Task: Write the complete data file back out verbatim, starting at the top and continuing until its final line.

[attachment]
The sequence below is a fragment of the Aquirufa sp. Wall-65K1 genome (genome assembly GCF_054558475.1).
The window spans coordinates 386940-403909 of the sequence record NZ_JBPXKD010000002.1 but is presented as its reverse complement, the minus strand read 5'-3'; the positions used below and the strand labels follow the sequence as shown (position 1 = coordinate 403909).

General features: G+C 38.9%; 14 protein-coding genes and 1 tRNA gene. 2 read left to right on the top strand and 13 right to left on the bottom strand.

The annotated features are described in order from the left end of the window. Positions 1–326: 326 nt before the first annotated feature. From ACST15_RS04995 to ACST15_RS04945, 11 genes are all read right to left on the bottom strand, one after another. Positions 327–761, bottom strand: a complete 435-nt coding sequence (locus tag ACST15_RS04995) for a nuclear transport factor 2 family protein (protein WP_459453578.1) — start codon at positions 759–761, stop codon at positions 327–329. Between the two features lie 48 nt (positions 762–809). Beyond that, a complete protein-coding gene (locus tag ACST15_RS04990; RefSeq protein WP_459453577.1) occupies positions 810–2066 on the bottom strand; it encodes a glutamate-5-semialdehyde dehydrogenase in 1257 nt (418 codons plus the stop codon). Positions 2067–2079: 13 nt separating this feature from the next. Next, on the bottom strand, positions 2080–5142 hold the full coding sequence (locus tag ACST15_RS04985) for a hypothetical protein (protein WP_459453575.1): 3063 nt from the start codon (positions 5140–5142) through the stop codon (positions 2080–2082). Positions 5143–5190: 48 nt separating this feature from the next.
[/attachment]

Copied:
The sequence below is a fragment of the Aquirufa sp. Wall-65K1 genome (genome assembly GCF_054558475.1).
The window spans coordinates 386940-403909 of the sequence record NZ_JBPXKD010000002.1 but is presented as its reverse complement, the minus strand read 5'-3'; the positions used below and the strand labels follow the sequence as shown (position 1 = coordinate 403909).

General features: G+C 38.9%; 14 protein-coding genes and 1 tRNA gene. 2 read left to right on the top strand and 13 right to left on the bottom strand.

The annotated features are described in order from the left end of the window. Positions 1–326: 326 nt before the first annotated feature. From ACST15_RS04995 to ACST15_RS04945, 11 genes are all read right to left on the bottom strand, one after another. Positions 327–761, bottom strand: a complete 435-nt coding sequence (locus tag ACST15_RS04995) for a nuclear transport factor 2 family protein (protein WP_459453578.1) — start codon at positions 759–761, stop codon at positions 327–329. Between the two features lie 48 nt (positions 762–809). Beyond that, a complete protein-coding gene (locus tag ACST15_RS04990; RefSeq protein WP_459453577.1) occupies positions 810–2066 on the bottom strand; it encodes a glutamate-5-semialdehyde dehydrogenase in 1257 nt (418 codons plus the stop codon). Positions 2067–2079: 13 nt separating this feature from the next. Next, on the bottom strand, positions 2080–5142 hold the full coding sequence (locus tag ACST15_RS04985) for a hypothetical protein (protein WP_459453575.1): 3063 nt from the start codon (positions 5140–5142) through the stop codon (positions 2080–2082). Positions 5143–5190: 48 nt separating this feature from the next.